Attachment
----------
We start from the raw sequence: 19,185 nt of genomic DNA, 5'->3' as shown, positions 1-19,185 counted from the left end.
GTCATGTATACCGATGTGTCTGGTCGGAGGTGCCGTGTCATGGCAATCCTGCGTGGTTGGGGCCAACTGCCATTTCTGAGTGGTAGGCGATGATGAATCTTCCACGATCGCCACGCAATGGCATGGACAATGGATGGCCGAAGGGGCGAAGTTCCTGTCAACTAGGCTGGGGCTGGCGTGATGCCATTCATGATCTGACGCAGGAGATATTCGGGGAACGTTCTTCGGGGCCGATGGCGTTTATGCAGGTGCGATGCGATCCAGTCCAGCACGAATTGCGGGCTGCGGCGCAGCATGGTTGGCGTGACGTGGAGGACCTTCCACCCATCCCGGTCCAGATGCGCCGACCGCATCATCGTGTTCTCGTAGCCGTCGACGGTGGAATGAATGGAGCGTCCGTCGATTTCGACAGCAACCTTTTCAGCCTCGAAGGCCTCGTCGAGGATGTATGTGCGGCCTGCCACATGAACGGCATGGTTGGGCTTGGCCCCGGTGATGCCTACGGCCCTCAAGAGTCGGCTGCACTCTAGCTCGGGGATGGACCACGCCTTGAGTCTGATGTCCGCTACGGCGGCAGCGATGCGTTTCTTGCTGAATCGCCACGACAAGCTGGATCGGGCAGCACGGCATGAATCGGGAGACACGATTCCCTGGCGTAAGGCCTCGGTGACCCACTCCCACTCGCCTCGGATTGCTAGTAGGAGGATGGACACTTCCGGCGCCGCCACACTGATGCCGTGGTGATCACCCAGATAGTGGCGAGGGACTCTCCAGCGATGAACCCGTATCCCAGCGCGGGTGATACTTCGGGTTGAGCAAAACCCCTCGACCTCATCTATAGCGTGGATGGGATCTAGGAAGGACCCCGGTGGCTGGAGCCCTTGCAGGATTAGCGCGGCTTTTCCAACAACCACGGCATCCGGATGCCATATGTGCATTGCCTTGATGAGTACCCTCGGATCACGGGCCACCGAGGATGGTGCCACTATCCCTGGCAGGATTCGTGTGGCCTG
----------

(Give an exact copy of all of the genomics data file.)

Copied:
We start from the raw sequence: 19,185 nt of genomic DNA, 5'->3' as shown, positions 1-19,185 counted from the left end.
GTCATGTATACCGATGTGTCTGGTCGGAGGTGCCGTGTCATGGCAATCCTGCGTGGTTGGGGCCAACTGCCATTTCTGAGTGGTAGGCGATGATGAATCTTCCACGATCGCCACGCAATGGCATGGACAATGGATGGCCGAAGGGGCGAAGTTCCTGTCAACTAGGCTGGGGCTGGCGTGATGCCATTCATGATCTGACGCAGGAGATATTCGGGGAACGTTCTTCGGGGCCGATGGCGTTTATGCAGGTGCGATGCGATCCAGTCCAGCACGAATTGCGGGCTGCGGCGCAGCATGGTTGGCGTGACGTGGAGGACCTTCCACCCATCCCGGTCCAGATGCGCCGACCGCATCATCGTGTTCTCGTAGCCGTCGACGGTGGAATGAATGGAGCGTCCGTCGATTTCGACAGCAACCTTTTCAGCCTCGAAGGCCTCGTCGAGGATGTATGTGCGGCCTGCCACATGAACGGCATGGTTGGGCTTGGCCCCGGTGATGCCTACGGCCCTCAAGAGTCGGCTGCACTCTAGCTCGGGGATGGACCACGCCTTGAGTCTGATGTCCGCTACGGCGGCAGCGATGCGTTTCTTGCTGAATCGCCACGACAAGCTGGATCGGGCAGCACGGCATGAATCGGGAGACACGATTCCCTGGCGTAAGGCCTCGGTGACCCACTCCCACTCGCCTCGGATTGCTAGTAGGAGGATGGACACTTCCGGCGCCGCCACACTGATGCCGTGGTGATCACCCAGATAGTGGCGAGGGACTCTCCAGCGATGAACCCGTATCCCAGCGCGGGTGATACTTCGGGTTGAGCAAAACCCCTCGACCTCATCTATAGCGTGGATGGGATCTAGGAAGGACCCCGGTGGCTGGAGCCCTTGCAGGATTAGCGCGGCTTTTCCAACAACCACGGCATCCGGATGCCATATGTGCATTGCCTTGATGAGTACCCTCGGATCACGGGCCACCGAGGATGGTGCCACTATCCCTGGCAGGATTCGTGTGGCCTG